SERCO has paused plans to evict 300 asylum seekers in the face of days of protests, culminating yesterday in demonstrators burning copies of eviction notices outside a Home Office building in Glasgow.

More than 100 people joined the rally in Brand Street which was backed by charity Positive Action in Housing, the Church of Scotland, Glasgow Campaign to Welcome Refugees and local politicians.

Home Office contractor Serco wants to evict up to 330 asylum seekers in Glasgow who have been refused refugee status.

The demo yesterday morning followed a smaller protest outside the Brand Street building on Friday which saw the gates of the Government offices chained. Police were called out to the protest, and two men aged 45 and 58 were charged with minor public disorder offences. A protest in Glasgow city centre also attracted hundreds

of people.

In a statement issued after the protests yesterday, Serco said it would “pause all further lock-change notices to other asylum seekers who have received negative decisions whilst the law is being tested and clarified”.

It added: “This will also give stakeholders who support asylum seekers more time to prepare for what is likely to be an increase in the number of people seeking their help.”

Robina Qureshi, director of Positive Action in Housing, was among the speakers at yesterday’s rally in Brand Street. She described the evictions as “immoral, irresponsible and frankly dangerous”.

“All our efforts this past week have been to avert a humanitarian disaster taking place on our streets as Serco slowly dumps 330 refugees and asylum seekers on to the streets of Glasgow with seven-day notices. These notices are being legally challenged in Scotland’s highest Court, the court of session.”

A copy of the eviction notice handed out by protesters, which included Serco’s logo and head office address, said: “You must now make urgent arrangements to vacate the property no later than August 6, 2018 ... if you fail to leave the property by the above date, action will be taken to repossess the property without further notice to you. That may involve immediate removal of yourself and your property.”

The campaign to stop the evictions has been backed by Jim Strang, who runs Parkhead Housing Association, which houses some asylum seekers. He suggested Serco agreements could be converted to temporary social housing tenancies, in a process known as “flipping”.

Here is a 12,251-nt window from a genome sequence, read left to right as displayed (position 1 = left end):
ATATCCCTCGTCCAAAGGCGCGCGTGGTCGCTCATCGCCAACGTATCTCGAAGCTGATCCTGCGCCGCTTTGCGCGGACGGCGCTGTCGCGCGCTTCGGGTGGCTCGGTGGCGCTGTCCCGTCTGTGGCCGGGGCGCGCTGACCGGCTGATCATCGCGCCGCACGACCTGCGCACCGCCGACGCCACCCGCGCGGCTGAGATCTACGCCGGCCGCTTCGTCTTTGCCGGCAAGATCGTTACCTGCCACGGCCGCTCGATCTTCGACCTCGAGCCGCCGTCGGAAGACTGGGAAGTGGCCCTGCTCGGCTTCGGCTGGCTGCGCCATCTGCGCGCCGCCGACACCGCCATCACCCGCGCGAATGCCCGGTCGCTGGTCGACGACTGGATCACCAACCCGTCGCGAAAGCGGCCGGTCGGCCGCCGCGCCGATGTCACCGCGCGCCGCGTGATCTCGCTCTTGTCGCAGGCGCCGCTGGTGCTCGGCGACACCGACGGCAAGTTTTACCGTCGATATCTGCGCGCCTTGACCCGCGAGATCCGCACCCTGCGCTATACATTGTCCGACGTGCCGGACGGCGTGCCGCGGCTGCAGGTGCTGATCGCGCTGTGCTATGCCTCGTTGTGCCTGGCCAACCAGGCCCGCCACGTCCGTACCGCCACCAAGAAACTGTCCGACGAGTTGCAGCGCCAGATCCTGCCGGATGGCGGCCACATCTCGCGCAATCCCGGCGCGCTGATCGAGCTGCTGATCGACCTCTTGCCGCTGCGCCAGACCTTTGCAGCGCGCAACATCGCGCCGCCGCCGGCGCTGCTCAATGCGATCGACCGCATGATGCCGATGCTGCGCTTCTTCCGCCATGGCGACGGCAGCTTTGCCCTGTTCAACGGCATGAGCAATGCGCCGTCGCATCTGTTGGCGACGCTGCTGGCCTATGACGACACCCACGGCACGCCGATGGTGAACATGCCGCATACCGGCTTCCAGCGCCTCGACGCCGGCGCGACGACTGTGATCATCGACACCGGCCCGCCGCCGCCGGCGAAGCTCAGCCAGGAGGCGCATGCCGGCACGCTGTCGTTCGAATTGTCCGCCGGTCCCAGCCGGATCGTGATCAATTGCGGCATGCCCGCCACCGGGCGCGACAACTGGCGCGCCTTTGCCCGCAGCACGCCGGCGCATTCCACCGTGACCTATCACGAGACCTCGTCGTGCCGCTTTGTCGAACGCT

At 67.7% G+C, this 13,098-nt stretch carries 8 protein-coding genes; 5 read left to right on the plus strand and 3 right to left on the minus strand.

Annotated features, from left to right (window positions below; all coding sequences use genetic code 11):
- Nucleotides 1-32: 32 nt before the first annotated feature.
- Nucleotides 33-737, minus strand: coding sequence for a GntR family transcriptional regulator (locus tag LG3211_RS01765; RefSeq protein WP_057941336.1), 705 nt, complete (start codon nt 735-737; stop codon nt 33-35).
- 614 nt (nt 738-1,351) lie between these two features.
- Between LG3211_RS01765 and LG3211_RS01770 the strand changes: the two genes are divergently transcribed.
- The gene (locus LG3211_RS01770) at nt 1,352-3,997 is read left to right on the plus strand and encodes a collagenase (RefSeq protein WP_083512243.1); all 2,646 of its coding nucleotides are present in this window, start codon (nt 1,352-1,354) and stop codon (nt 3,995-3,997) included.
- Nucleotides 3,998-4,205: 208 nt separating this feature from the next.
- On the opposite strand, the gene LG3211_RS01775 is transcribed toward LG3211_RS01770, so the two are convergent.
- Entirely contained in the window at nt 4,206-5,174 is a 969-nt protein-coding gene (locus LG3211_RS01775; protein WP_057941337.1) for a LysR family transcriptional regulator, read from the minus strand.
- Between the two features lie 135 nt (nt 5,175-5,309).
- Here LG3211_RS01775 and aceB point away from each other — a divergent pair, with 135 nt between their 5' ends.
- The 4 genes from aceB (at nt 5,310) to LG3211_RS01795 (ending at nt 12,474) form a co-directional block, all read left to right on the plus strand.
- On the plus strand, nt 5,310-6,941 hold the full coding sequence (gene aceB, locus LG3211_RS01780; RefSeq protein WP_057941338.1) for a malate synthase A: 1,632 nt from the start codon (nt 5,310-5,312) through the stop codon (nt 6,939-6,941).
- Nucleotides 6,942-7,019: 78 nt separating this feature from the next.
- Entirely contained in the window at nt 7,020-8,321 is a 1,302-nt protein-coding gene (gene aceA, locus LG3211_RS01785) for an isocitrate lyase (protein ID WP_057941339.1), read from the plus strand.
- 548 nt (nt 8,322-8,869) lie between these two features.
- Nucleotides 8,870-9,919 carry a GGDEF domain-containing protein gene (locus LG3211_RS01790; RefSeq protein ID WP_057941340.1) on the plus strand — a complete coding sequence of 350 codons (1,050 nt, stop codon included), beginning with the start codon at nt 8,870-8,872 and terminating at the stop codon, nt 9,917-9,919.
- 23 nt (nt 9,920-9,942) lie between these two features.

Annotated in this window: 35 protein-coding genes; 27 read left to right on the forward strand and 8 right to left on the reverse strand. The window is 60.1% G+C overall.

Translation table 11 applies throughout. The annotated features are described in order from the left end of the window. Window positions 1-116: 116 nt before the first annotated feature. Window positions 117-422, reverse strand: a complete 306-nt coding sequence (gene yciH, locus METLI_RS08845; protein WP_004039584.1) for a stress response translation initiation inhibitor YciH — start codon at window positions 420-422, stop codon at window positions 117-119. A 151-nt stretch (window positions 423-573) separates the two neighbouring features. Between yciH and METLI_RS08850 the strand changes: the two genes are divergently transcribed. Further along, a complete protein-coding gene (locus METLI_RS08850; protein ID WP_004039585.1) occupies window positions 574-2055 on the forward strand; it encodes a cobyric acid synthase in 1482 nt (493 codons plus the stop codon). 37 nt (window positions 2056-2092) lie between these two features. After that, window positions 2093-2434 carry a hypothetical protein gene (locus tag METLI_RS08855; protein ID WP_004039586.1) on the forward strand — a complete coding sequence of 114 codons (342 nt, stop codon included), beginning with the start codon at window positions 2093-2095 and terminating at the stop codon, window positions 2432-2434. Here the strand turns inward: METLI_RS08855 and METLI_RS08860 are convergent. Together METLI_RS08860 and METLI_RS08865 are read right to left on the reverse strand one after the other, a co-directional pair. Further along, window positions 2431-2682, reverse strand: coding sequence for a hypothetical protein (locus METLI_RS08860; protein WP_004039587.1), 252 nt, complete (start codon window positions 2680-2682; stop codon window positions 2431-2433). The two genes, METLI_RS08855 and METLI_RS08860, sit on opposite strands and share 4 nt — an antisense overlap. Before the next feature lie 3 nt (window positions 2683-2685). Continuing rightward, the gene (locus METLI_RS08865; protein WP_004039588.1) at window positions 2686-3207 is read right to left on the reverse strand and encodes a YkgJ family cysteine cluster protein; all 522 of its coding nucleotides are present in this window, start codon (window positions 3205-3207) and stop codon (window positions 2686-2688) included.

Strang said: “We can use our housing allocation policy to house these people. The only issue is how they pay rent. We are talking to local churches about providing a funding stream. Where there’s a will there’s a way.” The Home Office insists that those who have no right to remain in the country should leave the UK, and accommodation will only continue to be provided temporarily if there is a practical or legal obstacle to that.

Strang added that asylum seekers should be housed whether or not they have been refused the right to remain in the UK following an appeal.

He said: “They’re human beings – if they are cut they bleed just like us – and there’s enough destitution and poverty without adding to it. I’m disgusted with the decision and Serco and the UK Government must be brought to book over this.”

Serco revealed plans last weekend to begin changing the locks on asylum seekers’ accommodation.

The public services group said it had provided housing for months in some cases for those without the right to remain in the UK, without recompense from the Home Office and at a cost of more than £1 million a year, which it claimed should be borne by the local authority.

Shelter Scotland’s housing law service is to represent two of the asylum seekers facing eviction.

Director Graeme Brown said: “Our legal team will be presenting papers to Glasgow Sheriff Court on Monday morning along with the legal services agency who act for a third individual to try and get interim orders that will prevent the lock-changes threatened to our clients.”

Serco chief executive Rupert Soames previously said lock-change notices would be given to no more than 10 people a week for the next four weeks, but last night the company clarified the position and said it would not begin enforcing the orders until ongoing court action had clarified its position.